Every year, hundreds of thousands of people are injured, killed, or driven from their homes because of the poorly regulated trade in conventional weapons.
In some parts of the world, weapons are so easy to obtain that civilians face the same threats after a war is over as they do during it. The ICRC has been aware of the danger for some time now, and has put a lot of energy into pressing for an international treaty to regulate arms transfers. Earlier this year, those efforts were rewarded when the United Nations General Assembly adopted a global Arms Trade Treaty (ATT).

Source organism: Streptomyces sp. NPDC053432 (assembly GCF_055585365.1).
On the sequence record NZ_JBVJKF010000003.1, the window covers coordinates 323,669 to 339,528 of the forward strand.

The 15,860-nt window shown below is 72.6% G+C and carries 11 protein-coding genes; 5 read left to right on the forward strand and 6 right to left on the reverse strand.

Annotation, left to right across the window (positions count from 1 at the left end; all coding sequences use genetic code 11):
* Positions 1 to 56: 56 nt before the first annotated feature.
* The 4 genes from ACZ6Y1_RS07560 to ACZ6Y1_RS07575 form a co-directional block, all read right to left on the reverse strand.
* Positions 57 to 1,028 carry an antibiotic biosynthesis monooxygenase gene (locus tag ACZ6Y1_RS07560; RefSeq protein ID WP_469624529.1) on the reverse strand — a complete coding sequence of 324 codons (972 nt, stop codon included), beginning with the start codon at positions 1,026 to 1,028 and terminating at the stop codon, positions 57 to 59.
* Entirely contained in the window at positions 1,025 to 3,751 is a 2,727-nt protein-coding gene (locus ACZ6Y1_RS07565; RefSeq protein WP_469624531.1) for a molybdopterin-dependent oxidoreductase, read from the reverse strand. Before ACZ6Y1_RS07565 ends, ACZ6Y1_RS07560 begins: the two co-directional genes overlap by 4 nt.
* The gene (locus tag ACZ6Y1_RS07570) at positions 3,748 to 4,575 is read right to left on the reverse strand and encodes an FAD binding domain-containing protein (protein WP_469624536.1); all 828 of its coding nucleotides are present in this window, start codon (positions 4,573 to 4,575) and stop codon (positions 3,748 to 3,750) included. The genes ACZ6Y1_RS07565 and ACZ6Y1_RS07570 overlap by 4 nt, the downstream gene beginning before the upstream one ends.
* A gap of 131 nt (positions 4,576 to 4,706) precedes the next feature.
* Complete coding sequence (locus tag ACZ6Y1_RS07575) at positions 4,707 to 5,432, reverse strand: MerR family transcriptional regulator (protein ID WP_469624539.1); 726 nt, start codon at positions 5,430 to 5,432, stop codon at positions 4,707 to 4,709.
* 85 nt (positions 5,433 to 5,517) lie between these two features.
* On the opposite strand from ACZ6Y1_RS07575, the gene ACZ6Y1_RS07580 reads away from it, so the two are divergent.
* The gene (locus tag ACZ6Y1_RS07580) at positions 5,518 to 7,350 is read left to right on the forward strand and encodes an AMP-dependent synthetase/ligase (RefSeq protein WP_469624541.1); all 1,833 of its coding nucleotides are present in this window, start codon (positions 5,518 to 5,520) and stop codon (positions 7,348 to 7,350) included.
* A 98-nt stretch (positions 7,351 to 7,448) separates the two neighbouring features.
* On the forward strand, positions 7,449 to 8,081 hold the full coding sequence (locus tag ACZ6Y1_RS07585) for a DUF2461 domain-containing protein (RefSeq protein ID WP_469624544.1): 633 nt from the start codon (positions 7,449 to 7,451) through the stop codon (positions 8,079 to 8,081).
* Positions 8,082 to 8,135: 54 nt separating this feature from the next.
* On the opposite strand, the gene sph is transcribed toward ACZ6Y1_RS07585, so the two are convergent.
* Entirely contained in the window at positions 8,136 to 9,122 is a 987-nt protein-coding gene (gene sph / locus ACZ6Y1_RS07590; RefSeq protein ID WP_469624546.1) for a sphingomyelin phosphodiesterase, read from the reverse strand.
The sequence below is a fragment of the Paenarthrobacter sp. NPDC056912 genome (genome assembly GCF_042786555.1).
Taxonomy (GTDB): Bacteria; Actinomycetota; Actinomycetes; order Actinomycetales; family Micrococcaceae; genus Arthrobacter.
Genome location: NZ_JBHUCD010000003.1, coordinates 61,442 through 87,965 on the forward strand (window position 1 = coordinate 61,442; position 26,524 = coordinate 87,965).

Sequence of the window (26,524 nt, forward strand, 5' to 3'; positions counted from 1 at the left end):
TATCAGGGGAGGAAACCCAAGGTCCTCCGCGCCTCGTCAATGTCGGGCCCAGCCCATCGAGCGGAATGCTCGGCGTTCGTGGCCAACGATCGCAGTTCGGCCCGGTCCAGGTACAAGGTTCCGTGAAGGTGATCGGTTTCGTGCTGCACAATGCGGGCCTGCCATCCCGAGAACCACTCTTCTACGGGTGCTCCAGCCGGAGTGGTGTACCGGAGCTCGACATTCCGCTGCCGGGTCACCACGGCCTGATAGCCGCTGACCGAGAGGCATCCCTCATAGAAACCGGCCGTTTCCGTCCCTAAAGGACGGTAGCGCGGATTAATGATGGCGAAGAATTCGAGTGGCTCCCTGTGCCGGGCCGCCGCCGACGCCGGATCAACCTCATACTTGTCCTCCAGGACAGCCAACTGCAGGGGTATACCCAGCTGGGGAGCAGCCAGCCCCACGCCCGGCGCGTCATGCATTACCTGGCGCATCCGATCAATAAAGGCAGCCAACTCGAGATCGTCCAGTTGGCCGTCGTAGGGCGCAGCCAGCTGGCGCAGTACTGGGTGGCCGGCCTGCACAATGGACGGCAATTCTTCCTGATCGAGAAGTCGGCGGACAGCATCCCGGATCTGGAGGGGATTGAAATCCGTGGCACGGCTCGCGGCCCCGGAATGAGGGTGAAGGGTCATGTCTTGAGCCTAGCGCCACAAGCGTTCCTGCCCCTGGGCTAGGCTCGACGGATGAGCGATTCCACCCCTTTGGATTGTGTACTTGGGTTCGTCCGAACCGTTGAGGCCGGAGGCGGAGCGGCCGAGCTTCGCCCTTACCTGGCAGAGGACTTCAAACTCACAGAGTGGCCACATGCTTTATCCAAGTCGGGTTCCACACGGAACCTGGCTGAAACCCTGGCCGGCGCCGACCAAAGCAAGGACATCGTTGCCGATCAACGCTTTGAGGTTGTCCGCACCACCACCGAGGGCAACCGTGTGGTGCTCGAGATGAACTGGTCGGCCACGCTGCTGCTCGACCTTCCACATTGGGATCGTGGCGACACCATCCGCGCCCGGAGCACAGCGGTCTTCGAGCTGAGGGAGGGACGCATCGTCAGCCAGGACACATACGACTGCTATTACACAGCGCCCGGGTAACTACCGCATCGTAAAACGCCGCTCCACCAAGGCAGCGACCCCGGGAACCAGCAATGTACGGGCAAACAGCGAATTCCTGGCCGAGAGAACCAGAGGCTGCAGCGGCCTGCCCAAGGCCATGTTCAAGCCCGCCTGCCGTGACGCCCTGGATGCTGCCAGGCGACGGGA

The head of the ICRC Legal Division, Knut Doermann, travelled to London in April this year to share the organization’s perspective on both the ATT process and the challenges to its implementation. The treaty will not enter into force until 50 States have signed it, and Knut called for States to ratify it as soon as possible once it opens for signature on 3 June.
Photo: © Reuters / Thaier Al-Sudani